• FAA, DOD, DHS, and DOC should work with the JPDO to integrate their operational mission-specific requirements into the NGATS plan.
  • Executive departments and agencies conducting R&D related to the air transportation system should align their efforts in this area with the NGATS objectives to the maximum extent practicable.

VIII. NATIONAL RESEARCH, DEVELOPMENT, TEST, AND EVALUATION INFRASTRUCTURE GUIDELINES

The nation's research, development, test, and evaluation (RDT&E) infrastructure must provide the capability and flexibility to test and evaluate a broad range of new aircraft and air transportation management systems, from component-level to full-scale, and to the extent practicable, to evaluate these at an enterprise level. For purposes of this policy, RDT&E infrastructure and assets refer to both experimental facilities and computational resources. Since many of these assets are used by multiple departments and agencies, industry, academia, and other non-Federal stakeholders, consistent cost and usage policies are needed to support the requirements of the broad user community in both the government and the private sector.

Roles and Responsibilities of the Executive Departments and Agencies:

  • NASA, DOD, FAA, and other executive departments and agencies as appropriate, should, in accordance with applicable laws and regulations, develop cost and usage policies that facilitate interagency cooperation and utilization in the management of their respective RDT&E assets, as well as appropriate access by non-Federal users.
  • NASA, DOD, FAA, and other executive departments and agencies as appropriate, should assess current and future needs for constructing, maintaining, modifying, or terminating RDT&E assets and should develop and implement measures to improve coordination of those needs both among executive departments and agencies and across the broader community of users.

IX. IMPLEMENTATION GUIDELINES

This national aeronautics R&D policy delineates responsibilities among executive departments and agencies for various aspects of the national aeronautics R&D enterprise. Pursuant to Executive Order 12881, the National Science and Technology Council (NSTC) should serve as the coordinating agent for all implementation actions for this policy, as follows:

  • NASA, DOD, FAA, JPDO, and other executive departments and agencies as appropriate, should develop a national aeronautics R&D plan comprising national research priorities and objectives, roadmaps to achieve the identified objectives, and timelines. The plan should include foundational research as described in Section V of this policy as well as applied research and technology development for advanced aircraft systems and air transportation management systems. This plan should be coordinated through and published by the NSTC within one year of the signature of this policy and updated every two years thereafter. The NSTC, working with the Office of Management and Budget, should review Federal investment in aeronautics R&D to ensure that it meets the needs outlined in the plan.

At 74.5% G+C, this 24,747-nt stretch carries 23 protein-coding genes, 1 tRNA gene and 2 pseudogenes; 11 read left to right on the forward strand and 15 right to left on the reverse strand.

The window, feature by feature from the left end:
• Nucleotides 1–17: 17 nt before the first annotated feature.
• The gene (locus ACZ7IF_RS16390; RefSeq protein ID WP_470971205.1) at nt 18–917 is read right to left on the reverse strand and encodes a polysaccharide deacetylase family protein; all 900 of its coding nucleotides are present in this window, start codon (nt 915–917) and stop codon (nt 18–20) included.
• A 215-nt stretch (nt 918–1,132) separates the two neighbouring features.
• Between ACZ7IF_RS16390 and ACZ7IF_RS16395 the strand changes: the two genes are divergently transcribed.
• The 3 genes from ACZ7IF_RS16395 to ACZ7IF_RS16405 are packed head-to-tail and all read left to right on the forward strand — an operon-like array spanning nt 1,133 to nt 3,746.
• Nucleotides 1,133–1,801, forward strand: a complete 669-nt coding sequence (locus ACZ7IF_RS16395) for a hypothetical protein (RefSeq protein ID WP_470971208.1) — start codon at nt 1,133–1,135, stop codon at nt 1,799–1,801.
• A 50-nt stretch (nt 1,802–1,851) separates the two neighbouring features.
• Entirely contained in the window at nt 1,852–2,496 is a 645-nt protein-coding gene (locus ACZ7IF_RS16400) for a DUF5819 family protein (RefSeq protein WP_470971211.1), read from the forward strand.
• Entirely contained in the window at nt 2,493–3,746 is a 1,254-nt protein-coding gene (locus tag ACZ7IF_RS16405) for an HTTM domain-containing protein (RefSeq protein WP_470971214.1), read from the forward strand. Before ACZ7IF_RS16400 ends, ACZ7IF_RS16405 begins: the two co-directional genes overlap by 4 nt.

• NASA, DOD, FAA, and other executive departments and agencies as appropriate, should develop an infrastructure plan, aligned with the aeronautics R&D plan, for managing critical Federal RDT&E assets. The infrastructure plan should identify which assets are considered critical from a national perspective and define an approach for constructing, maintaining, modifying, or terminating these assets based on the needs of the broad user community. This infrastructure plan should be coordinated through and published by the NSTC within one year of the signature of this policy and updated every two years thereafter.
  • Executive departments and agencies conducting aeronautics R&D should engage industry, academia, and other non-Federal stakeholders in support of government planning and performance of aeronautics R&D, and should report to the NSTC within one year of the signature of this policy and every two years thereafter on the results of these interactions.
  • Executive departments and agencies should develop and implement, as appropriate, measures for improving dissemination of R&D results and lowering the barriers that would prevent technology transition from R&D to applications, reporting within two years of the signature of this policy and every two years thereafter any specific actions to the NSTC.
  • Executive departments and agencies should identify and promote innovative policies and approaches that complement and enhance Federal aeronautics R&D investment, reporting within two years of the signature of this policy and every two years thereafter any specific actions to the NSTC.
  • The NSTC should develop and implement measures to improve coordination and cooperation among executive departments and agencies and to promote and facilitate the exchange of technologies between departments and agencies to maximize the effectiveness of Federal aeronautics R&D investments.

Based upon the above actions and inputs, the NSTC should assess the efficacy of these implementation actions as appropriate and should recommend further measures to the executive departments and agencies as necessary to ameliorate any weaknesses found.